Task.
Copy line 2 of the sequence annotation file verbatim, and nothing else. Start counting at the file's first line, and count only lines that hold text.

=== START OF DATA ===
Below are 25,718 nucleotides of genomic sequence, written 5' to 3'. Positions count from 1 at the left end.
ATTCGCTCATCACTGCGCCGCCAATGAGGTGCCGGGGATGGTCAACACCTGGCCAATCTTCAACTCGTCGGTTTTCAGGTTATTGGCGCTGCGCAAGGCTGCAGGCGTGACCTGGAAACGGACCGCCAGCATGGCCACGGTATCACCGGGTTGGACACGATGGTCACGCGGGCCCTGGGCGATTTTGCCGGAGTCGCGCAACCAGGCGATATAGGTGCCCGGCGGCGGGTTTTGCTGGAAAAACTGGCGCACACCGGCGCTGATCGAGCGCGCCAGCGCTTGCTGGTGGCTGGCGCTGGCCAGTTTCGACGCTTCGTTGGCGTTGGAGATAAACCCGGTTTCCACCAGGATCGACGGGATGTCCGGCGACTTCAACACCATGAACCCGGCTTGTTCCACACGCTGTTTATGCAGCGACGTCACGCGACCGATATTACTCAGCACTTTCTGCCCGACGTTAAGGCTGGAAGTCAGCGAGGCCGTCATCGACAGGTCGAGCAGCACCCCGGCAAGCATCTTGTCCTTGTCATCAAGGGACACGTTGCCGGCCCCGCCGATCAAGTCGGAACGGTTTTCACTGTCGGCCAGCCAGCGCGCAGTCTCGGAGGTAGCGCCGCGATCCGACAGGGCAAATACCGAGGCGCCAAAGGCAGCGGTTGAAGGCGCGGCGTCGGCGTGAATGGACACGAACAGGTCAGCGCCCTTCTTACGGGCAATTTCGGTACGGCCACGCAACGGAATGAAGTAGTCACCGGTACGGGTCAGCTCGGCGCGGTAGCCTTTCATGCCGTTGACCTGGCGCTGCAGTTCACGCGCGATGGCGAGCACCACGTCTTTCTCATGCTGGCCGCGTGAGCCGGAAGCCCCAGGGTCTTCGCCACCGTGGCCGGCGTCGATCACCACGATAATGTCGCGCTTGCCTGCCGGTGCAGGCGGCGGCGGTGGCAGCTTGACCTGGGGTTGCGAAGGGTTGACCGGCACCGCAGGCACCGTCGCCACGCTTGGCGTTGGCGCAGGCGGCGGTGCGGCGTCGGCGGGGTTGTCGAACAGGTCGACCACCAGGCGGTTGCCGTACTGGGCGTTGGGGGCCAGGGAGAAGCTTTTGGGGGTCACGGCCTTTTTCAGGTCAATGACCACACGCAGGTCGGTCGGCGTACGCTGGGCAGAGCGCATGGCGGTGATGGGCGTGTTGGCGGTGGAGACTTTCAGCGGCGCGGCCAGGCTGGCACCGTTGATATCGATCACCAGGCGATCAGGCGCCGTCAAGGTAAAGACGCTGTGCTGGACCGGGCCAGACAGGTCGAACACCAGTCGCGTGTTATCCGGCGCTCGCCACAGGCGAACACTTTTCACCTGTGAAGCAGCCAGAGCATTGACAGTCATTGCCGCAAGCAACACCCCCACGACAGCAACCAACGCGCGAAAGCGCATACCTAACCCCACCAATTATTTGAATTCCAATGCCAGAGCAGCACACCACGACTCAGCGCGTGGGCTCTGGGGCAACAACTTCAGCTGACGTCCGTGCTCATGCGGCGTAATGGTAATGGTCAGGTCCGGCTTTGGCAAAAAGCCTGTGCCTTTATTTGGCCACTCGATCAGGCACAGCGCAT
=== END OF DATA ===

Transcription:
ATTCGCTCATCACTGCGCCGCCAATGAGGTGCCGGGGATGGTCAACACCTGGCCAATCTTCAACTCGTCGGTTTTCAGGTTATTGGCGCTGCGCAAGGCTGCAGGCGTGACCTGGAAACGGACCGCCAGCATGGCCACGGTATCACCGGGTTGGACACGATGGTCACGCGGGCCCTGGGCGATTTTGCCGGAGTCGCGCAACCAGGCGATATAGGTGCCCGGCGGCGGGTTTTGCTGGAAAAACTGGCGCACACCGGCGCTGATCGAGCGCGCCAGCGCTTGCTGGTGGCTGGCGCTGGCCAGTTTCGACGCTTCGTTGGCGTTGGAGATAAACCCGGTTTCCACCAGGATCGACGGGATGTCCGGCGACTTCAACACCATGAACCCGGCTTGTTCCACACGCTGTTTATGCAGCGACGTCACGCGACCGATATTACTCAGCACTTTCTGCCCGACGTTAAGGCTGGAAGTCAGCGAGGCCGTCATCGACAGGTCGAGCAGCACCCCGGCAAGCATCTTGTCCTTGTCATCAAGGGACACGTTGCCGGCCCCGCCGATCAAGTCGGAACGGTTTTCACTGTCGGCCAGCCAGCGCGCAGTCTCGGAGGTAGCGCCGCGATCCGACAGGGCAAATACCGAGGCGCCAAAGGCAGCGGTTGAAGGCGCGGCGTCGGCGTGAATGGACACGAACAGGTCAGCGCCCTTCTTACGGGCAATTTCGGTACGGCCACGCAACGGAATGAAGTAGTCACCGGTACGGGTCAGCTCGGCGCGGTAGCCTTTCATGCCGTTGACCTGGCGCTGCAGTTCACGCGCGATGGCGAGCACCACGTCTTTCTCATGCTGGCCGCGTGAGCCGGAAGCCCCAGGGTCTTCGCCACCGTGGCCGGCGTCGATCACCACGATAATGTCGCGCTTGCCTGCCGGTGCAGGCGGCGGCGGTGGCAGCTTGACCTGGGGTTGCGAAGGGTTGACCGGCACCGCAGGCACCGTCGCCACGCTTGGCGTTGGCGCAGGCGGCGGTGCGGCGTCGGCGGGGTTGTCGAACAGGTCGACCACCAGGCGGTTGCCGTACTGGGCGTTGGGGGCCAGGGAGAAGCTTTTGGGGGTCACGGCCTTTTTCAGGTCAATGACCACACGCAGGTCGGTCGGCGTACGCTGGGCAGAGCGCATGGCGGTGATGGGCGTGTTGGCGGTGGAGACTTTCAGCGGCGCGGCCAGGCTGGCACCGTTGATATCGATCACCAGGCGATCAGGCGCCGTCAAGGTAAAGACGCTGTGCTGGACCGGGCCAGACAGGTCGAACACCAGTCGCGTGTTATCCGGCGCTCGCCACAGGCGAACACTTTTCACCTGTGAAGCAGCCAGAGCATTGACAGTCATTGCCGCAAGCAACACCCCCACGACAGCAACCAACGCGCGAAAGCGCATACCTAACCCCACCAATTATTTGAATTCCAATGCCAGAGCAGCACACCACGACTCAGCGCGTGGGCTCTGGGGCAACAACTTCAGCTGACGTCCGTGCTCATGCGGCGTAATGGTAATGGTCAGGTCCGGCTTTGGCAAAAAGCCTGTGCCTTTATTTGGCCACTCGATCAGGCACAGCGCAT